Trump’s campaign legal team attorney Jenna Ellis said Monday that Vice President Mike Pence could delay the Electoral College vote certification that is scheduled for Jan. 6. That way, she added, he could consult legislatures in six states where election results have been questioned about which voter list is legitimate.

In an interview on Just the News’ “The Water Cooler,” Ellis said Pence could ask the respective state legislatures in Georgia, Pennsylvania, Michigan, Wisconsin, Arizona, and Nevada which of the two voter lists—the Republican or the Democrat—agrees with state law.

“[Pence] can ask that question to the states and say, ‘Well, legislators, you know, I have an oath to the Constitution to uphold the Constitution as written in Article II Section 1.2, which says the state legislatures direct the manner in which electoral delegates are selected. So you tell me which of these two slates was selected in the manner that your general assembly has designated,'” Ellis said in a dialogue with David Brody.

“And that’s a fair question. That’s not exercising discretion. That’s not setting up any sort of bad precedent,” Ellis added.

In those six key states, the campaign of President Donald Trump and other Republicans have challenged the results of the presidential election, alleging large-scale election fraud and irregularities that favored Democratic candidate Joe Biden.

“That’s actually returning the authority to the constitutionally protected entity and just simply directing that question I think would then require a response from these very committed, to put it lightly, state legislators that haven’t been willing to act, and it would in fact then give a very clean outcome to this election,” Ellis said.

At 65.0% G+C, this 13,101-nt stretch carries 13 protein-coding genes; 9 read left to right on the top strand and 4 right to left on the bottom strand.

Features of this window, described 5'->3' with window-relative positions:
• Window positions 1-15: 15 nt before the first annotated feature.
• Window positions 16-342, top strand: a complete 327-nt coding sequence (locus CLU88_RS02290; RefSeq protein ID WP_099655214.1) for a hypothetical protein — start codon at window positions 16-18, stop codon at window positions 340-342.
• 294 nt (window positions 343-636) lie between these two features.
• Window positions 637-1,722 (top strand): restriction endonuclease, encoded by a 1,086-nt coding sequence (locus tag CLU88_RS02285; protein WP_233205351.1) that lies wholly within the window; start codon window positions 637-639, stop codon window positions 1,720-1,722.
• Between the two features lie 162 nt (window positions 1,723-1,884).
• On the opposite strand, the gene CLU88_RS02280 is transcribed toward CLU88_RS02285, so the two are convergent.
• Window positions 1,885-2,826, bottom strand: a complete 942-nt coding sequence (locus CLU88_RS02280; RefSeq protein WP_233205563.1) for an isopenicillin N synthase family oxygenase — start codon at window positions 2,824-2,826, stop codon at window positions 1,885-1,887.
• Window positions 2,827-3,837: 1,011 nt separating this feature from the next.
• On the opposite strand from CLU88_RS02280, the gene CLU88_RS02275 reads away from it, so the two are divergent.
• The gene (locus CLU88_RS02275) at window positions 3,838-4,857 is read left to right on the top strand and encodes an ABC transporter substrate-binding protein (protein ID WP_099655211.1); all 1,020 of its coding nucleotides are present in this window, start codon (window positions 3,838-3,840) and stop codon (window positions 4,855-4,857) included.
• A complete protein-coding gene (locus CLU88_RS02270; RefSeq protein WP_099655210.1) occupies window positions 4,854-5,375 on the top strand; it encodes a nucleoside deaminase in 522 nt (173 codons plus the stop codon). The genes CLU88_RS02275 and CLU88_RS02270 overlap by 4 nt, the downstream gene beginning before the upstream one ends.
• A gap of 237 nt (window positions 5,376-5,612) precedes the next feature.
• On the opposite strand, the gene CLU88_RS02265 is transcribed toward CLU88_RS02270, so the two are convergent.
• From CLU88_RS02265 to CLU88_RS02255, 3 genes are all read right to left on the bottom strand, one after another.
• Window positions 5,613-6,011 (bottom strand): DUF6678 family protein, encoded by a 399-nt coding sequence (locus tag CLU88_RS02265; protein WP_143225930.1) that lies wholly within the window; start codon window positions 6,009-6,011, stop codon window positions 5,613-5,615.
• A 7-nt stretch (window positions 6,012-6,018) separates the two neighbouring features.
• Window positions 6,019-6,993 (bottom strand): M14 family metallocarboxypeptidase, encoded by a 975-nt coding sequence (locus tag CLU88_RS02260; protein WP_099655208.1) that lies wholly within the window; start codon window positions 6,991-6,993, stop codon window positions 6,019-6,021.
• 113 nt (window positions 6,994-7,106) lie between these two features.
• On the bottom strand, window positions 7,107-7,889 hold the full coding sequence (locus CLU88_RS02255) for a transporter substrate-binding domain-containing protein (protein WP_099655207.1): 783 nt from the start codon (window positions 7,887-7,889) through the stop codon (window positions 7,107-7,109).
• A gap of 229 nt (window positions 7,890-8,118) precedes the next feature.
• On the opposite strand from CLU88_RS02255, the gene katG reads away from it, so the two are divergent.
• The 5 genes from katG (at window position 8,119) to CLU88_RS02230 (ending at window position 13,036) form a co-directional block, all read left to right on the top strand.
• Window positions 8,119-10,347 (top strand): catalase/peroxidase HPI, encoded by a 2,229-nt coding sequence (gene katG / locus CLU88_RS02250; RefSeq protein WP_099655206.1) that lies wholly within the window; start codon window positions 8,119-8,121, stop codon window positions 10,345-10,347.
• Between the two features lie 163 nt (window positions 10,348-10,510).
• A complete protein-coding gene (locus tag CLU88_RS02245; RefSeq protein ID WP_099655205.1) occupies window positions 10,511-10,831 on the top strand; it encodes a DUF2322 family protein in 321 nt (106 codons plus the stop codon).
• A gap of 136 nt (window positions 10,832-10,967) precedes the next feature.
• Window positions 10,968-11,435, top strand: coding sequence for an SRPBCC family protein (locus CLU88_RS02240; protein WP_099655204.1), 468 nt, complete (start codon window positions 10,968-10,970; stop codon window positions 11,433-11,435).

The governors of these six disputed states had electors who cast their electoral votes for Biden. But on Dec. 14, Republican voters in these six states and New Mexico issued alternative Electoral College voting lists for Trump, creating a “grieving voter” scenario.

Article II, Section 1.2 of the U.S. Constitution, states: “The Constitution provides that each state is to decide, for itself, how its electors will be chosen.”

On Jan. 6, the House of Representatives’ joint session and the Senate will be held, with Vice President Pence presiding. At this session, the Electoral College vote will determine the next President of the United States.

Therefore, all eyes are on what Pence will do regarding these six states in dispute (plus New Mexico).

Protestors are approaching Washington D.C. and on Wednesday will show their support for Trump’s reelection and demand that the vast allegations of election irregularities and fraud be taken into account.

“I know we all got our doubts about the last election. … I promise you, come this Wednesday, we’ll have our day in Congress. We’ll hear the objections. We’ll hear the evidence,” Pence said in Georgia on Jan. 4 while campaigning for Sen. Kelly Loeffler (R-Ga.) and David Perdue before the state Senate runoff on Tuesday.

On Jan. 2, Pence’s chief of staff, Marc Short, said the vice president “welcomes the efforts of members of the House and Senate to use the authority they have under the law to raise objections and bring forward evidence before the Congress and the American people on Jan. 6.”

He said that Pence “shares the concerns of millions of Americans about voter fraud and irregularities in the last election.”

The joint session will likely raise objections to these disputed states. It is estimated that some 140 Representatives and at least 13 Senators will question the Electoral College results.

If the objection is supported by at least one Representative and one Senator, the joint session will be adjourned, and each house will debate for up to two hours whether to accept the objection. To be accepted, it must be supported by a majority vote in both chambers.

Suppose both Trump and Biden receive fewer than 270 electoral votes. In that case, a contingent election is triggered in which each state’s delegation to the House of Representatives casts a block vote to determine the president. If it comes down to it, Trump will most likely be chosen since the Republican Party runs 30 of the 50 states.

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